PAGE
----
Commercial Delicious apple essence was extracted to yield an oil with a strong apple-like aroma.This oil was separated into its components with high-resolution packed and opentubular gas chromatographic columns. Fiftysix compounds were identified, mainly by a combination of mass spectrometry and gas-chromatographic retention data. While many of these compounds contribute to over-all Delicious apple essence aroma, the main components directly associated with characteristic apple-like aroma were ethyl 2-methylbutyrate, hexanal, and 2-hexenal.
Volatiles from California Valencia orange juice low in peel oil were removed under vacuum in a Kontro evaporator. The organic constituents were extracted with ether and examined by capillary gas‐liquid chromatography and mass spectrometry in combination. Constituents of relatively high water solubility were found mainly in the first condensers of the essence recovery system, whereas sesquiterpenoids were more prominent in a downstream colder condenser. The major esters of the juice were found to be ethyl 3‐hydroxy‐hexanoate (a new orange volatile) and ethyl acetate. Nine other previously unreported orange volatiles were identified, and the presence of seven others, previously identified only tentatively, was confirmed.
The organic volatiles in commercial Delicious apple essence were extracted and reduced to an oil by five different extractants: isopentane, diethyl ether, charcoal (with elution by ether), liquid carbon dioxide, and 1,2‐dichloro‐1,1,2,2‐tetrafluoroethane. Identification and quantitative estimation of the maior constituents were made by gas‐liquid chromatography and mass spectrometry. Isopentane and the fluorocarbon were similar in action. Compared with ether they gave lower recoveries, especially for the low‐molecular‐weight alcohols, but they gave extracts with higher concentrations of esters and aldehydes and thus are useful for further composition studies. Liquid carbon dioxide gave an extract similar to that given by ether.
Adsorption on charcoal gave generally good recoveries and was outstanding for alcohols. Panel tests indicated that the low‐molecular‐weight alcohols have only minor importance, if any, to apple aroma. A major proportion of the principal aroma‐bearing constituents was extracted by the methods used.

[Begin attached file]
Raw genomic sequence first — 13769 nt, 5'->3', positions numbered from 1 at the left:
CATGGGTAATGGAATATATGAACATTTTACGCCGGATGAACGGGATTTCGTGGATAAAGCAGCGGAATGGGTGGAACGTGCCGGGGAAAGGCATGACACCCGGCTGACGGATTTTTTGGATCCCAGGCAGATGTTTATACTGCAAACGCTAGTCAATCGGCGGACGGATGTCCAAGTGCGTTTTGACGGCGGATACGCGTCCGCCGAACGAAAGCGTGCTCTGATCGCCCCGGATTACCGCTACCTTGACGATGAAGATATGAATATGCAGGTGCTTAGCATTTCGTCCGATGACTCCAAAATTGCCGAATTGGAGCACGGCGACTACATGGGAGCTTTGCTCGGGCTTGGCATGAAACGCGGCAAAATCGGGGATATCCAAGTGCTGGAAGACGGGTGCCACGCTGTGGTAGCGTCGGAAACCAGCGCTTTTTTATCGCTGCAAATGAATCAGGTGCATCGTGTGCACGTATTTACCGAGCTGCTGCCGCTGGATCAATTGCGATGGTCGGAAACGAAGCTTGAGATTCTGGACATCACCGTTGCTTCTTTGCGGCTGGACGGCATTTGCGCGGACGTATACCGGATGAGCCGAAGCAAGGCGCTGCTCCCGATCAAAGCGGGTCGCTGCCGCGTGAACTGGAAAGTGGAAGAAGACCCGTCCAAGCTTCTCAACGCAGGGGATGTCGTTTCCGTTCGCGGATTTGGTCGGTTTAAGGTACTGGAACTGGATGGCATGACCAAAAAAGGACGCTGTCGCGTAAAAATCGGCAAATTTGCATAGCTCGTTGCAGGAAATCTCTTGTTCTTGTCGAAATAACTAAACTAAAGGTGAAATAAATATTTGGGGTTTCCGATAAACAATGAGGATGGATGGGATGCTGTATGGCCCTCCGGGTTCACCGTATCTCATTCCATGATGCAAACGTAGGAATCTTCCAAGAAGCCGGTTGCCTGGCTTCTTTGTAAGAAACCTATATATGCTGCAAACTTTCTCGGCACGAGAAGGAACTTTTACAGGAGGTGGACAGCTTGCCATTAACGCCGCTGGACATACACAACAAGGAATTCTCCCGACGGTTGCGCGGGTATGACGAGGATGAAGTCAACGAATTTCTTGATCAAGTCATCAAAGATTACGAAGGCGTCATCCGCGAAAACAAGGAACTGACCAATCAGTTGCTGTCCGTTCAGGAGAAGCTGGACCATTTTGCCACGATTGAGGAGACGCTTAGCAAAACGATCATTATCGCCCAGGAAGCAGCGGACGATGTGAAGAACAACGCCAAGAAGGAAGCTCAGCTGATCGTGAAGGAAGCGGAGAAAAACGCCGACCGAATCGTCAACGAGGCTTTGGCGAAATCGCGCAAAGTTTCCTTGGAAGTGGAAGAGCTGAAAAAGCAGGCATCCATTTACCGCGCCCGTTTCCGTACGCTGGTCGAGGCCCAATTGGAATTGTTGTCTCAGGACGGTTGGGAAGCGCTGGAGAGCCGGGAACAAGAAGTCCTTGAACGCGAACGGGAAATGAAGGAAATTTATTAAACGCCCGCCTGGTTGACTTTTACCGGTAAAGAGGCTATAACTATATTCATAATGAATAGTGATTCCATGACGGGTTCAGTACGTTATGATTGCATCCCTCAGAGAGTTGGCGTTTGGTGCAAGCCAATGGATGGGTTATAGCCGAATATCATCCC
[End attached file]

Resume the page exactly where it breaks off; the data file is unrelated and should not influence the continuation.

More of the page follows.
Samples of female coyote urine were taken once or twice each week during the winter and spring for two years. Headspace analysis was employed with Tenax GC trapping and GC-MS. Tenax trapping was started in less than 1 hr after sampling, and mild conditions were used to minimize losses of highly volatile and labile compounds. Thirty-four compounds were identified. They include sulfur compounds, aldehydes and ketones, hydrocarbons, and one alcohol. The principal constituent is methyl 3-methylbut-3-enyl sulfide, which usually comprised 50% or more of the total volatiles observed. The concentration of many constituents varied widely. This appeared to be quasiperiodic for five of the constituents, with a period of a few weeks, and with pronounced maxima at the peak of estrus. Apparently these compounds are 3-methyltetrahydrothiophene, methyl 3-methylbutyl sulfide, octanal, dodecanal, and bis(3-methylbut-3-enyl) disulfide. One or more of these compounds may have pheromonal activity in coyote relationships.
The volatile compounds from female beagle urine, across the state of estrus, were examined by headspace gas chromatography and mass spectrometry. The major constituents identified were methyl propyl sulfide, methyl butyl sulfide, and acetone. Nine minor constituents, including trimethyl amine and five disulfides, were identified. Two of the unidentified minor constituents may possibly be associated with the state of estrus.
Investigation of the lower‐boiling fraction of orange volatiles showed the following hydrocarbons: limonene, myrcene, alpha‐pinene, alpha‐thujene, camphene, alpha‐ and gamma‐terpinene, alpha‐phellandrene, p‐cymene, and p‐isopropenyltoluene. Four sesquiterpenes were isolated from the higher‐boiling fraction. The major sesquiterpene found has not been related to any known compound. Of those present in less amounts, one has been identified as farnesene, and another as ylangene.
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